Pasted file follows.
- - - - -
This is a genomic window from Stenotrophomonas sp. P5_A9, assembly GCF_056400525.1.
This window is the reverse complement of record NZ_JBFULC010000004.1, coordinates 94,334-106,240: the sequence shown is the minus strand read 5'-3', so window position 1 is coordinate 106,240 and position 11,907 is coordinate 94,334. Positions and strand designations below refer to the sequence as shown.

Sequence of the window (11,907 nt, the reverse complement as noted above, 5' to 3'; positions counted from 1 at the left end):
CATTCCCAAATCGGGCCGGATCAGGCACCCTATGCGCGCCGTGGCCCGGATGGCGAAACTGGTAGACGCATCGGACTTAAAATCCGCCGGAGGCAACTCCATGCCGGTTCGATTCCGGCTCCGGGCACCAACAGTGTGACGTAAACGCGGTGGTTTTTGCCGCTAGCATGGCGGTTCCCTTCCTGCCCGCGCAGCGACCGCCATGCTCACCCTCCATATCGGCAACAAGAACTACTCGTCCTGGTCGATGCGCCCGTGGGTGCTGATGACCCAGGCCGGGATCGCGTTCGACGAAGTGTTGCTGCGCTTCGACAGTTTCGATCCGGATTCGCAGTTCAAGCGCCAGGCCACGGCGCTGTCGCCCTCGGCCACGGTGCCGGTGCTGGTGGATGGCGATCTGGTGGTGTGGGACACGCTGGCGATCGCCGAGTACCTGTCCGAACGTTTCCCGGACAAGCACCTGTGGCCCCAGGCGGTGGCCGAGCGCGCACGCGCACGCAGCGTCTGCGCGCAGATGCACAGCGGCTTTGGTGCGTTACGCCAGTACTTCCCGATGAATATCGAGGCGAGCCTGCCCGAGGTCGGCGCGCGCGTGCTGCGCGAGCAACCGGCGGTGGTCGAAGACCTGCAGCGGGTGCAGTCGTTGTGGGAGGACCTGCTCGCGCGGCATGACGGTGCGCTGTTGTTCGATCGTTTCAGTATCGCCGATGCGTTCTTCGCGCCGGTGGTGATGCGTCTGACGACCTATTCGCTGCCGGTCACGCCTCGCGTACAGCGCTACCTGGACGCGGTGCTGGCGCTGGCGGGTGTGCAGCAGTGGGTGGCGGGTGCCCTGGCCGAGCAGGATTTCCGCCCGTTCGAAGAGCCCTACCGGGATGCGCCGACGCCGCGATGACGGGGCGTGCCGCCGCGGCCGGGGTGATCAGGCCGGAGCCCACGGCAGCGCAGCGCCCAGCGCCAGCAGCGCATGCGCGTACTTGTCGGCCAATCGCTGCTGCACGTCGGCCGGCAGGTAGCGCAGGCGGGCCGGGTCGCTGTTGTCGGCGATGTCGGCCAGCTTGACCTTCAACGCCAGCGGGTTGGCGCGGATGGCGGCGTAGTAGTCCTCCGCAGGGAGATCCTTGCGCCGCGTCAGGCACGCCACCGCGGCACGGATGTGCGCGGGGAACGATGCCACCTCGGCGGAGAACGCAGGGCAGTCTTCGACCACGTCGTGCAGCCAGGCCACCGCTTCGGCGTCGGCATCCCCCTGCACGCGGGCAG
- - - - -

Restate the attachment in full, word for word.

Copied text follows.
This is a genomic window from Stenotrophomonas sp. P5_A9, assembly GCF_056400525.1.
This window is the reverse complement of record NZ_JBFULC010000004.1, coordinates 94,334-106,240: the sequence shown is the minus strand read 5'-3', so window position 1 is coordinate 106,240 and position 11,907 is coordinate 94,334. Positions and strand designations below refer to the sequence as shown.

Sequence of the window (11,907 nt, the reverse complement as noted above, 5' to 3'; positions counted from 1 at the left end):
CATTCCCAAATCGGGCCGGATCAGGCACCCTATGCGCGCCGTGGCCCGGATGGCGAAACTGGTAGACGCATCGGACTTAAAATCCGCCGGAGGCAACTCCATGCCGGTTCGATTCCGGCTCCGGGCACCAACAGTGTGACGTAAACGCGGTGGTTTTTGCCGCTAGCATGGCGGTTCCCTTCCTGCCCGCGCAGCGACCGCCATGCTCACCCTCCATATCGGCAACAAGAACTACTCGTCCTGGTCGATGCGCCCGTGGGTGCTGATGACCCAGGCCGGGATCGCGTTCGACGAAGTGTTGCTGCGCTTCGACAGTTTCGATCCGGATTCGCAGTTCAAGCGCCAGGCCACGGCGCTGTCGCCCTCGGCCACGGTGCCGGTGCTGGTGGATGGCGATCTGGTGGTGTGGGACACGCTGGCGATCGCCGAGTACCTGTCCGAACGTTTCCCGGACAAGCACCTGTGGCCCCAGGCGGTGGCCGAGCGCGCACGCGCACGCAGCGTCTGCGCGCAGATGCACAGCGGCTTTGGTGCGTTACGCCAGTACTTCCCGATGAATATCGAGGCGAGCCTGCCCGAGGTCGGCGCGCGCGTGCTGCGCGAGCAACCGGCGGTGGTCGAAGACCTGCAGCGGGTGCAGTCGTTGTGGGAGGACCTGCTCGCGCGGCATGACGGTGCGCTGTTGTTCGATCGTTTCAGTATCGCCGATGCGTTCTTCGCGCCGGTGGTGATGCGTCTGACGACCTATTCGCTGCCGGTCACGCCTCGCGTACAGCGCTACCTGGACGCGGTGCTGGCGCTGGCGGGTGTGCAGCAGTGGGTGGCGGGTGCCCTGGCCGAGCAGGATTTCCGCCCGTTCGAAGAGCCCTACCGGGATGCGCCGACGCCGCGATGACGGGGCGTGCCGCCGCGGCCGGGGTGATCAGGCCGGAGCCCACGGCAGCGCAGCGCCCAGCGCCAGCAGCGCATGCGCGTACTTGTCGGCCAATCGCTGCTGCACGTCGGCCGGCAGGTAGCGCAGGCGGGCCGGGTCGCTGTTGTCGGCGATGTCGGCCAGCTTGACCTTCAACGCCAGCGGGTTGGCGCGGATGGCGGCGTAGTAGTCCTCCGCAGGGAGATCCTTGCGCCGCGTCAGGCACGCCACCGCGGCACGGATGTGCGCGGGGAACGATGCCACCTCGGCGGAGAACGCAGGGCAGTCTTCGACCACGTCGTGCAGCCAGGCCACCGCTTCGGCGTCGGCATCCCCCTGCACGCGGGCAG